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UCLA Study Reveals How Immune Cells Can Be Trained to Fight Infections



UCLA CTSI News Archive


The researchers focused on the dynamics of a key signaling molecule in immune cells called macrophages (pictured here).

The body’s immune cells naturally fight off viral and bacterial microbes and other invaders, but they can also be reprogrammed or “trained” to respond even more aggressively and potently to such threats, report UCLA scientists who have discovered the fundamental rule underlying this process in a particular class of cells.

In a study published June 18 in the journal Science, the researchers identified a key molecular mechanism within macrophages, infection-fighting cells of the innate immune system, that determines whether—and how well—the cells can be trained. Their findings could help pave the way for future targeted strategies to enhance the function of the immune system.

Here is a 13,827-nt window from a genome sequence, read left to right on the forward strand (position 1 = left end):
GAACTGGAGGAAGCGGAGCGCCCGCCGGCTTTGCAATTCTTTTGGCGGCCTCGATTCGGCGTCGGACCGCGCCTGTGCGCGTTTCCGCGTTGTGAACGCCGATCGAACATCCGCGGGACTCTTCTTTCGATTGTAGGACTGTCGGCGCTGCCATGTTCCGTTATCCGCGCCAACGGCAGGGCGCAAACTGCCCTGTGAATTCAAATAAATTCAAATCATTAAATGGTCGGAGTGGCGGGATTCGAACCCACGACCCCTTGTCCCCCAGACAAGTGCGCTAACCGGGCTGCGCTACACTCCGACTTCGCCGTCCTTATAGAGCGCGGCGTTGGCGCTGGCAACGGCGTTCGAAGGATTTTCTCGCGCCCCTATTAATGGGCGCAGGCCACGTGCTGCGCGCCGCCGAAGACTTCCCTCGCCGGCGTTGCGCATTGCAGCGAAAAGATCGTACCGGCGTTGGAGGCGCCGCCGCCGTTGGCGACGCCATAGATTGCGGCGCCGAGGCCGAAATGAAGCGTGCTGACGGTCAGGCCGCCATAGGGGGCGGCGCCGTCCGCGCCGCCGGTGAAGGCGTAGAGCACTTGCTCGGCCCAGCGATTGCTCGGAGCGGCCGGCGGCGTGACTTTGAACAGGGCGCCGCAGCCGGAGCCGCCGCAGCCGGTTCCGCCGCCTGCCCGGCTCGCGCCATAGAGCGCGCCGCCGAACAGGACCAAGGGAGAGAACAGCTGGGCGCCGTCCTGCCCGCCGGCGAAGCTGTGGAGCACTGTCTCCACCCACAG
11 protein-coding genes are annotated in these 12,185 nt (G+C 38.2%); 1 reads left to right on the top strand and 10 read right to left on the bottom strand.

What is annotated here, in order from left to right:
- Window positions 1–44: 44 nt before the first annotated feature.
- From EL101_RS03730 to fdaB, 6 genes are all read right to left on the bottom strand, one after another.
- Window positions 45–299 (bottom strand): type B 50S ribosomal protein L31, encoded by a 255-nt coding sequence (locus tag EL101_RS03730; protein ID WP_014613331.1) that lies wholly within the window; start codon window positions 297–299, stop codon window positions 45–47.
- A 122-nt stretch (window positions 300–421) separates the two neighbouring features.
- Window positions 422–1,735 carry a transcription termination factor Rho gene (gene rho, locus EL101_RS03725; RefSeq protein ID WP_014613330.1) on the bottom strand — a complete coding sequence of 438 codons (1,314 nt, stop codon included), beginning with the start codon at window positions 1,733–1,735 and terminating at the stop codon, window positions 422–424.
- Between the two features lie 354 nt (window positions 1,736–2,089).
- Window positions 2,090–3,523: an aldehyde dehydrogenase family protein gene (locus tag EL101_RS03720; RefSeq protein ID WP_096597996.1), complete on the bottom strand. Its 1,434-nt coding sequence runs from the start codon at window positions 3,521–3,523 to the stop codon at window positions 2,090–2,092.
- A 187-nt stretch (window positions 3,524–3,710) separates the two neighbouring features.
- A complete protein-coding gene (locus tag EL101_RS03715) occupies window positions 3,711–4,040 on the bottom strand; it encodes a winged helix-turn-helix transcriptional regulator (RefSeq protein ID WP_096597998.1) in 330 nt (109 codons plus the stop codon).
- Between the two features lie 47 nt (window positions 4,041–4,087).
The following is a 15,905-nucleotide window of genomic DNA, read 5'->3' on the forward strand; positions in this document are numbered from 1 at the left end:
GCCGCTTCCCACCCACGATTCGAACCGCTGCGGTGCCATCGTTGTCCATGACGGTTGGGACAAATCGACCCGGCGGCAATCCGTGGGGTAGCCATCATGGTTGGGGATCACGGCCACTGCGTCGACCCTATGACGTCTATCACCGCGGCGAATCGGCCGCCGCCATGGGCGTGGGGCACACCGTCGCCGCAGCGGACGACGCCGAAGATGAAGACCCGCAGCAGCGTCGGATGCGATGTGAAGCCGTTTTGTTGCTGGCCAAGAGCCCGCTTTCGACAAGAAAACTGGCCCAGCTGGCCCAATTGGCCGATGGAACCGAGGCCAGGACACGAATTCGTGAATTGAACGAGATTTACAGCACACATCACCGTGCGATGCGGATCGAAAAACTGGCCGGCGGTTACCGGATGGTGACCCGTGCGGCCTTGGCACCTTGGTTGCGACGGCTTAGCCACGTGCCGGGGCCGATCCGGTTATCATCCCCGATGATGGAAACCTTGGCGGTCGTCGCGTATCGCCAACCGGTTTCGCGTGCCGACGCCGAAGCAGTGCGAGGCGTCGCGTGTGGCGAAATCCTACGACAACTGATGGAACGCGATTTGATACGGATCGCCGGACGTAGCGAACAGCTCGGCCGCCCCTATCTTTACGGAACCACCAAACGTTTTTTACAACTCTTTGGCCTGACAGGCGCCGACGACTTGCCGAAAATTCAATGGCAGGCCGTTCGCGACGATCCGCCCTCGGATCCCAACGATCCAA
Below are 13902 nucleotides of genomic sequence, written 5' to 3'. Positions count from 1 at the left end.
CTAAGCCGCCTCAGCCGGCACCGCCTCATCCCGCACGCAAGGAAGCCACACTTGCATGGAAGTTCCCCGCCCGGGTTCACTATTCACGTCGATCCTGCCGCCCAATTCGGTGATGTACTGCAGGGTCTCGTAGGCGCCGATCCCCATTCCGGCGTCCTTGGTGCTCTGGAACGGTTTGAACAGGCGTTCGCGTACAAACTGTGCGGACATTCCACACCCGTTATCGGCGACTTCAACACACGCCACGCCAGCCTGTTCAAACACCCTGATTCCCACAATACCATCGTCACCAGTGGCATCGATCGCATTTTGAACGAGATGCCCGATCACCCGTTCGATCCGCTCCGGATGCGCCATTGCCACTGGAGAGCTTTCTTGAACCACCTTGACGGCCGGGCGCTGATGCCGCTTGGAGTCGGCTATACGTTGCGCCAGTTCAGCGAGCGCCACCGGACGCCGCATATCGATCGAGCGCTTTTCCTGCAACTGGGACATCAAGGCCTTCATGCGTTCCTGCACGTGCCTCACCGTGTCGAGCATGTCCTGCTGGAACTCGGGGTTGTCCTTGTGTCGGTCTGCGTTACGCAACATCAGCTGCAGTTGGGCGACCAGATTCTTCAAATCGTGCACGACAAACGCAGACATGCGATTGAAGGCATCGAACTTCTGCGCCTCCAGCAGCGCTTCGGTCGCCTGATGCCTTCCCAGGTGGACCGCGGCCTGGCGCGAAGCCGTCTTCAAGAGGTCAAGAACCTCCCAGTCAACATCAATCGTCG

“Like a soldier or an athlete, innate immune cells can be trained by past experiences to become better at fighting infections,” said lead author Quen Cheng, an assistant clinical professor of infectious diseases at UCLA’s David Geffen School of Medicine. However, he noted, the researchers had previously observed that some experiences seemed to be better than others for immune training. “This surprising finding motivated us to better understand the rules that govern this process.”

Read the full UCLA press release

Cheng is continuing this research as a CTSI KL2 scholar under the mentorship of senior author, Dr. Alexander Hoffman, as well as Dr. Scott Filler at Harbor-UCLA Medical Center and Dr. Otto Yang at UCLA.  

The study was funded by the National Institutes of Health and the UCLA department of medicine’s specialty training and advanced research (STAR) program. Cheng received salary support from CTSI during the study period through his 2020 CTSI KL2 Scholar Award.